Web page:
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15 April 2004 @ 20:34
 

For the second night in a row, Diane was lying awake in bed, unable to sleep.

There had, of course, been life before Jake.

Three years at the NSA, working alongside a boss who at best treated her like an underling and at worst, some sorority girl he'd been saddled with who was deserving of every verbal insult he could muster. She remembered when she'd first been recruited, while still working at her doctorate in molecular biology and nanotech at MIT. She just remembered men and women in crisp suits with passion in their eyes as they explained to her how the NSA had the largest research budget of any branch of the government—over $300 million a year, just in DoD funds earmarked for research. Everything that followed after that was a blur of smiles and handshakes and a stack of legal forms three inches thick, swearing her to silence in order to secure her clearance. She hadn't even met Dr. Gage until she'd moved to Alexandria. She'd known who he was, of course. She'd read his work, studied it. She'd been beside herself with excitement that had quickly cooled upon actually discovering he was a sexist jerk who left three-day old mugs of coffee all over his lab, treated his research assistants like slaves, and chewed the ends of pencils like a ten year old.

And then there was the fact that working in the Research & Development sector of the NSA meant she really couldn't quite have the kind of social life her peers had. When she attended conferences, she wasn't allowed to even disclose which branch of the government she worked for. When her friends and family asked her what she did for a living, all she could say was "research."

But the research... the research was worth it. The idea that there even was Biomedical Research being done that wasn't constrained by the need for ASBREM Committee approval would have horrified or terrified some of her more idealistic (and naïve) classmates from med school. But she hadn't cared. Gage's project had gone far outside the merely theoretical, into practical applications that amazed and astounded her. She'd always assumed while she'd been working on her doctorate they were at least decade away from functioning "nano-assemblers." It seemed practically science fiction. Yet her first two months on the project, she'd learned Gage was two years into trials with mice and rabbits.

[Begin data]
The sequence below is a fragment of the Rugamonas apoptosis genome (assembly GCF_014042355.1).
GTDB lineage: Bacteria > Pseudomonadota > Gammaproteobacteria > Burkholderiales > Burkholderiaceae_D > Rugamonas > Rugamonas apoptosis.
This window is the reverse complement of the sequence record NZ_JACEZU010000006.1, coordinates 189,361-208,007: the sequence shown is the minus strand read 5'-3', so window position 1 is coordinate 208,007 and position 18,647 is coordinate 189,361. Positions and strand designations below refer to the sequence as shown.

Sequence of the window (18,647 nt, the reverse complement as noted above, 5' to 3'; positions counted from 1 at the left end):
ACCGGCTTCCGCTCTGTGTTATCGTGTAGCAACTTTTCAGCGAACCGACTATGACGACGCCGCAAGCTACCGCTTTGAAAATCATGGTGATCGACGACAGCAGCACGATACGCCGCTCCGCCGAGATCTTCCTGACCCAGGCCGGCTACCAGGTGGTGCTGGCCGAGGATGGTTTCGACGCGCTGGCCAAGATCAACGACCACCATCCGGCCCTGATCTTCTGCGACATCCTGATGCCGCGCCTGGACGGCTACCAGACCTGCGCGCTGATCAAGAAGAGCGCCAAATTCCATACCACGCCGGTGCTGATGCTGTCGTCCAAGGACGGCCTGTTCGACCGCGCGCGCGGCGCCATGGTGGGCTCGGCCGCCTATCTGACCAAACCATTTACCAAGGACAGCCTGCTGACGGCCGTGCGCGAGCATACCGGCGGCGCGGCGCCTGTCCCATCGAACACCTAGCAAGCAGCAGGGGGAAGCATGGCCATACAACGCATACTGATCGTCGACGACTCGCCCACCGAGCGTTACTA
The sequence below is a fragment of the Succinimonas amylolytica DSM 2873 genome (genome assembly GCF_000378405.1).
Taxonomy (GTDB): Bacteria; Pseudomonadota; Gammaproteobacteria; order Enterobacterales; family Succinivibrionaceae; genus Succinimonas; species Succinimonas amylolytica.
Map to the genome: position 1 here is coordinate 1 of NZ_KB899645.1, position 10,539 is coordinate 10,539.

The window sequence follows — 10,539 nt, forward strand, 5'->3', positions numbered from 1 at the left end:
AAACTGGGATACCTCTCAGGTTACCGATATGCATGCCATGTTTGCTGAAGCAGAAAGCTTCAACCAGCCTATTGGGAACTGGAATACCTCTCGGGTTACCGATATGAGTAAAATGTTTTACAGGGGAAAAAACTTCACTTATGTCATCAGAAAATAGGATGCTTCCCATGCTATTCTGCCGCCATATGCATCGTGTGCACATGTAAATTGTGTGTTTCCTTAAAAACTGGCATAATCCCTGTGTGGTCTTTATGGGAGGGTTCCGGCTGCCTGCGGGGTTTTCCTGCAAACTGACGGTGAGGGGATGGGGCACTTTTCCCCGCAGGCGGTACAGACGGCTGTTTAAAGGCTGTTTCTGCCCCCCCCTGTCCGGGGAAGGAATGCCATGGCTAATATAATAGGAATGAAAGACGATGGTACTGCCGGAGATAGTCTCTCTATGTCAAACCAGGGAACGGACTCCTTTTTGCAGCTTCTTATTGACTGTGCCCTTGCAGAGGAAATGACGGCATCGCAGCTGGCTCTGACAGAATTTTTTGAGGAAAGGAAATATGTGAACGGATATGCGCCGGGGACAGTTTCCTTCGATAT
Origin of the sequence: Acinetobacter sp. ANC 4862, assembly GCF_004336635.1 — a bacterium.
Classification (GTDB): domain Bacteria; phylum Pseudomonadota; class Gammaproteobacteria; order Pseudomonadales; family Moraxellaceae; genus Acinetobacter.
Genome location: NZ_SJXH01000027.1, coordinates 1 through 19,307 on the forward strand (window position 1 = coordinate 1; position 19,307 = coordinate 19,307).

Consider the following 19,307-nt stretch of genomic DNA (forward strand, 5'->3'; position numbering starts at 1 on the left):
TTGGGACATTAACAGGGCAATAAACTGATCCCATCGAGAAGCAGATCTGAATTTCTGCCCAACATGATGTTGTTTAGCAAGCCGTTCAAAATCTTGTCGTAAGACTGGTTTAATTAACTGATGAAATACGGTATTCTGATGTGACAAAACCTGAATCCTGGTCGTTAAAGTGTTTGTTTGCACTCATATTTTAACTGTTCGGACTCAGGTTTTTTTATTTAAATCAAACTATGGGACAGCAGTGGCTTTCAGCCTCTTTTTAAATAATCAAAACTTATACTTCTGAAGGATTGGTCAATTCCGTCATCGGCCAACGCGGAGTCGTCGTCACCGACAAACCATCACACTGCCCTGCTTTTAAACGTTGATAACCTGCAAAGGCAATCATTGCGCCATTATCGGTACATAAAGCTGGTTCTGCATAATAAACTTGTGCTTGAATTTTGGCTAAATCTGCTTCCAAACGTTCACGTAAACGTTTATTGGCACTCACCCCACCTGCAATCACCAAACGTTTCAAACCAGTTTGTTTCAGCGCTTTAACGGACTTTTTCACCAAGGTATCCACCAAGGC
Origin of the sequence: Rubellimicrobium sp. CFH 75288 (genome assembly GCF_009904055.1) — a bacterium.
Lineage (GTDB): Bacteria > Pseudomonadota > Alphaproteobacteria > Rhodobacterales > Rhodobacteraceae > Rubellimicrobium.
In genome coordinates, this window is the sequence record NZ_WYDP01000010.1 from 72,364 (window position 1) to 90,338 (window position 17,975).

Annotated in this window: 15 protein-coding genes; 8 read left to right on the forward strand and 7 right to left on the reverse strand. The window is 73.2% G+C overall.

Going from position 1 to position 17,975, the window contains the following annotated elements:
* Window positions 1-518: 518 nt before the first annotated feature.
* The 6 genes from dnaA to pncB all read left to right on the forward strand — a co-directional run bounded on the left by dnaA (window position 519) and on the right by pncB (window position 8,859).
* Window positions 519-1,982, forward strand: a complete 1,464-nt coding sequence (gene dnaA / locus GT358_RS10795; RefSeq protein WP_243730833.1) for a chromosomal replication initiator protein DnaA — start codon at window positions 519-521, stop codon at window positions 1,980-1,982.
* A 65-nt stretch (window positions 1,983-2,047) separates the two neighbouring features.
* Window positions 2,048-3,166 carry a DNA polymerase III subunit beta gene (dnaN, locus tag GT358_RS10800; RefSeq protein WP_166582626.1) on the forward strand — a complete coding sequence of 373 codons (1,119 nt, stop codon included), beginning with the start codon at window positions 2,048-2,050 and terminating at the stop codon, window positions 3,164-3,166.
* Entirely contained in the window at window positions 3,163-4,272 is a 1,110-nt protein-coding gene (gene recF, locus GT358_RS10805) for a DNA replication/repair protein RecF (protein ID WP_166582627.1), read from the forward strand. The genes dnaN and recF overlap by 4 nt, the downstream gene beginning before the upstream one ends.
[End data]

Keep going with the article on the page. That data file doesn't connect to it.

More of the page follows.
She'd met the army of programmers whose job it was to write the code which actually told the assemblers how to construct the nanites—and she'd spent the first two years working on simply how to get the code to be transmitted to the microscopic little buggers intact. The challenge had kept her enthralled to the point where her complete and utter lack of a social life outside of work had really ceased to bother her. While other young women her age were dating, falling in love, getting married and starting families, Diane had been up to her eyebrows in the kind of biomedical research that was going to hugely benefit all of mankind. That fact alone had kept her warm at night for a good long while.